Theirs was the second of two deadly shipwrecks off the coast of Lampedusa last October. Claiming hundreds of lives, the disasters sparked a debate on asylum policy in Europe, leading Italian authorities to launch the Mare Nostrum search and rescue operation. To date, it has saved more than 80,000 people in distress at sea.

Eight months on, having applied for asylum in a sleepy coastal town in western Sicily, Thamer and Thayer are waiting to restart their lives.

"We want to make our own lives and move on," they explain.

Haunted by a sinking ship

A Teenager in Exile

Like fathers and sons everywhere, Fewaz and Malak sometimes struggle to coexist. A new haircut and a sly cigarette are all it takes to raise tensions in the cramped apartment they currently call home. But, despite this, a powerful bond holds them together: refugees from Syria, they have been stranded for almost a year in an impoverished neighbourhood of Athens.

They fled their home with the rest of the family in the summer of 2012, after war threw their previously peaceful life into turmoil. From Turkey, they made several perilous attempts to enter Greece.

Thirteen-year-old Malak was the first to make it through the Evros border crossing. But Fewaz, his wife and their two other children were not so lucky at sea, spending their life savings on treacherous voyages on the Mediterranean only to be turned back by the Greek coastguard.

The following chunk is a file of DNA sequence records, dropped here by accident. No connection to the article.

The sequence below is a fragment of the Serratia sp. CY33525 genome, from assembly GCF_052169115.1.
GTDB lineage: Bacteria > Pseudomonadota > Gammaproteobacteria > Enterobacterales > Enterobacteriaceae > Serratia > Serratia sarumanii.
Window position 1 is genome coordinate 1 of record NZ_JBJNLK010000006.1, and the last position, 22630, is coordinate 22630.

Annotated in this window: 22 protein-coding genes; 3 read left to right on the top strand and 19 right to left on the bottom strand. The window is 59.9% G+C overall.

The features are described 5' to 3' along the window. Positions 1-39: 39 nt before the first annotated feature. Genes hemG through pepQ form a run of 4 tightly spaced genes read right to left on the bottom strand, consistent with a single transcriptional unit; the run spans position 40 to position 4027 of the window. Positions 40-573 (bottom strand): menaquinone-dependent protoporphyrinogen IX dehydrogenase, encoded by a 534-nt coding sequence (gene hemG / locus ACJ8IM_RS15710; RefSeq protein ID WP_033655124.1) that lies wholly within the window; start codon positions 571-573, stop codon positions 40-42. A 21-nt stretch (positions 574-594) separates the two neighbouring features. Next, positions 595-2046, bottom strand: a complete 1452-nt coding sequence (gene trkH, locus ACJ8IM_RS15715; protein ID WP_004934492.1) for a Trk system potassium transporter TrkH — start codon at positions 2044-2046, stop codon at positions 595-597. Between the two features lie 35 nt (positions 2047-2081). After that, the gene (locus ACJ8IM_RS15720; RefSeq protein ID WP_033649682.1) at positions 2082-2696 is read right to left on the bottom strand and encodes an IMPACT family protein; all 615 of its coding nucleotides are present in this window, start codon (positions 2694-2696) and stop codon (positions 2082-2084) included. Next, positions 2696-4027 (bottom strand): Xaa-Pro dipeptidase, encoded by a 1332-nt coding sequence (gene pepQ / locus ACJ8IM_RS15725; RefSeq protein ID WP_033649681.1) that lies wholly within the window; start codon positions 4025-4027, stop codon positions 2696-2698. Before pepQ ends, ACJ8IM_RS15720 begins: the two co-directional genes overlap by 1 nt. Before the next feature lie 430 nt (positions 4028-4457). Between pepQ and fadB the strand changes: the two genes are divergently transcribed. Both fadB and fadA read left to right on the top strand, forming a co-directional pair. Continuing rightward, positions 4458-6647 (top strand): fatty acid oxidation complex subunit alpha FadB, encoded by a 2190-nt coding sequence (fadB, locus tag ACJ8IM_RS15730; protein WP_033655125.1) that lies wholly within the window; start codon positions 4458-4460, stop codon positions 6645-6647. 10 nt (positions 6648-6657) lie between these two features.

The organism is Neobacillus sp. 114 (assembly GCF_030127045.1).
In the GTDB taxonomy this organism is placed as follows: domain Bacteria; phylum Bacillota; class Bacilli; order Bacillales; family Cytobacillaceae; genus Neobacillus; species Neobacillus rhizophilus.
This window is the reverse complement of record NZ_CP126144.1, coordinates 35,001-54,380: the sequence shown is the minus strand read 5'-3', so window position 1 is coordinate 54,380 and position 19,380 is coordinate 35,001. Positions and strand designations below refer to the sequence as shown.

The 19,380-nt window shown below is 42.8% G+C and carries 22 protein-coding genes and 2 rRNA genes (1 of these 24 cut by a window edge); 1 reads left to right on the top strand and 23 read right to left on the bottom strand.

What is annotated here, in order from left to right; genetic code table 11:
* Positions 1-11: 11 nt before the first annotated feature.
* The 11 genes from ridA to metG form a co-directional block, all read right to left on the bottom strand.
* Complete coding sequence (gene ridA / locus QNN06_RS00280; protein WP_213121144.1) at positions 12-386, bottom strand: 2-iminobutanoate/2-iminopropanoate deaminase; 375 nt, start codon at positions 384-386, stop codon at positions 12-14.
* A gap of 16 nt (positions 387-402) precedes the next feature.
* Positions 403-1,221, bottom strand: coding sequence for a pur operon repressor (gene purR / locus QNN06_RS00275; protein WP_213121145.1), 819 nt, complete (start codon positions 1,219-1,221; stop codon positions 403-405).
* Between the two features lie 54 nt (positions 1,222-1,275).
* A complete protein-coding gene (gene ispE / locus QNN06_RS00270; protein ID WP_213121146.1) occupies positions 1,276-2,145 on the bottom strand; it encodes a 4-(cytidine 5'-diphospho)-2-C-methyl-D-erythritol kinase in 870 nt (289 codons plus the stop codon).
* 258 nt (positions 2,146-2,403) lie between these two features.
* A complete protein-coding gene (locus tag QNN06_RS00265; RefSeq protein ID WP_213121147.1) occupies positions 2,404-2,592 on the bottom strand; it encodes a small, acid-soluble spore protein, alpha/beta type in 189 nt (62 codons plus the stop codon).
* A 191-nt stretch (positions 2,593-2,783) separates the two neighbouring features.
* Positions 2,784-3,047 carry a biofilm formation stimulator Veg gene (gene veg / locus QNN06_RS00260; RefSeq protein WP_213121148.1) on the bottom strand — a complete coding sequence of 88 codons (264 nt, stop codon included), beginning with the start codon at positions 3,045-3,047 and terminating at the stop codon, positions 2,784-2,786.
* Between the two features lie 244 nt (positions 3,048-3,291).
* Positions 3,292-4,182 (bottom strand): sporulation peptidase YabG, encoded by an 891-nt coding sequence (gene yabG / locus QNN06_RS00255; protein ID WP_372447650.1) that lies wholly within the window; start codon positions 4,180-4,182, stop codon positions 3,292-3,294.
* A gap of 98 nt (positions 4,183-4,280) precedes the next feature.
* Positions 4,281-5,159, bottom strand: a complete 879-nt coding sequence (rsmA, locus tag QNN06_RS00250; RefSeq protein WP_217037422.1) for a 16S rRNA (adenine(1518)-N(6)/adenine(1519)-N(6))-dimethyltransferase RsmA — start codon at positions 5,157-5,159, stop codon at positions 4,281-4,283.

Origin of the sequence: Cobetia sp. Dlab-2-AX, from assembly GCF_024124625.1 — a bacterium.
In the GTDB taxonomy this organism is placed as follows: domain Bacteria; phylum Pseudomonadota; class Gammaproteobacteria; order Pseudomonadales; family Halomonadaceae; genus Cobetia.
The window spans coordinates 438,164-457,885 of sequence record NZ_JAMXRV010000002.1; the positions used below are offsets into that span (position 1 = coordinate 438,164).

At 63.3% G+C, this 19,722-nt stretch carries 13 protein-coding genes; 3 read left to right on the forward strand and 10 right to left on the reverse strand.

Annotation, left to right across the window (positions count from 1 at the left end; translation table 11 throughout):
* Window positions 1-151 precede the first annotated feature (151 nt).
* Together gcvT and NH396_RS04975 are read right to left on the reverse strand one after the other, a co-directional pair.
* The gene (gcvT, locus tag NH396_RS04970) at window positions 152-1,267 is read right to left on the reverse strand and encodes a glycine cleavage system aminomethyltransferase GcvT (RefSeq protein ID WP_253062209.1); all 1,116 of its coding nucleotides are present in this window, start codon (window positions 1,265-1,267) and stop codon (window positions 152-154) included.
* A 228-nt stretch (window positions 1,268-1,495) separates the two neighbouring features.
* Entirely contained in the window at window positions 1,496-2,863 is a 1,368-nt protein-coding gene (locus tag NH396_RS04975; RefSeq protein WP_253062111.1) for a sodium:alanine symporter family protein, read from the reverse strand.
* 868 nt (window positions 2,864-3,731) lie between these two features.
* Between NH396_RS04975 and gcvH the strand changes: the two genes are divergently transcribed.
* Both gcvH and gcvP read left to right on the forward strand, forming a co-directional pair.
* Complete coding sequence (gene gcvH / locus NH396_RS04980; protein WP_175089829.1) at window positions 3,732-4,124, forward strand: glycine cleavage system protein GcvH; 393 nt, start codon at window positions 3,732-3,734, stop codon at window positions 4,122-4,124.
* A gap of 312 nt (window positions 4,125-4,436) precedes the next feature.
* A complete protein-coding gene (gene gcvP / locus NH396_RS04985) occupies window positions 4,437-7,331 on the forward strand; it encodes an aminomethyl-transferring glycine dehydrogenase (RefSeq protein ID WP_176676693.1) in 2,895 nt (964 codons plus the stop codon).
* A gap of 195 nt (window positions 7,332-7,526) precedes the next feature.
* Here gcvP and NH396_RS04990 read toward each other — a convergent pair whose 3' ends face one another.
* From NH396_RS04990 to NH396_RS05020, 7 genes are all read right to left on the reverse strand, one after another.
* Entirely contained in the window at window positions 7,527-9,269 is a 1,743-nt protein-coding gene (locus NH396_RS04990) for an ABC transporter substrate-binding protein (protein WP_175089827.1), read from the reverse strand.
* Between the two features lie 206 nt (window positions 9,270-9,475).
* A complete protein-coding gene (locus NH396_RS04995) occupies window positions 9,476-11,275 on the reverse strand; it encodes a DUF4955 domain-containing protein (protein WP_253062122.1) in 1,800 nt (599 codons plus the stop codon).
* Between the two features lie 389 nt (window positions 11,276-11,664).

Finally, on their sixth attempt, the rest of the family crossed over at Evros. While his wife and two children travelled on to Germany, Fewaz headed to Athens to be reunited with Malak.

"When I finally saw my dad in Athens, I was so happy that words can't describe," says Malak. However, the teenager is haunted by the possibility of losing his father again. "I am afraid that if my dad is taken, what will I do without him?"

Until the family can be reunited, Malak and his father are determined to stick together. The boy is learning to get by in Greek. And Fewaz is starting to get used to his son's haircut.

A Teenager in Exile

Jihan's Story

Like millions, 34-year-old Jihan was willing to risk everything in order to escape war-torn Syria and find safety for her family. Unlike most, she is blind.

Nine months ago, she fled Damascus with her husband, Ashraf, 35, who is also losing his sight. Together with their two sons, they made their way to Turkey, boarding a boat with 40 others and setting out on the Mediterranean Sea. They hoped the journey would take eight hours. There was no guarantee they would make it alive.

After a treacherous voyage that lasted 45 hours, the family finally arrived at a Greek island in the Aegean Sea, called Milos - miles off course. Without support or assistance, they had to find their own way to Athens.

The police detained them for four days upon their arrival. They were cautioned to stay out of Athens, as well as three other Greek cities, leaving them stranded.

By now destitute and exhausted, the family were forced to split up - with Ashraf continuing the journey northwards in search of asylum and Jihan taking their two sons to Lavrion, an informal settlement about an hour's drive from the Greek capital.

Today, Jihan can only wait to be reunited with her husband, who has since been granted asylum in Denmark. The single room she shares with her two sons, Ahmed, 5, and Mohammad, 7, is tiny, and she worries about their education. Without an urgent, highly complex corneal transplant, her left eye will close forever.

"We came here for a better life and to find people who might better understand our situation," she says, sadly. "I am so upset when I see how little they do [understand]."

Jihan's Story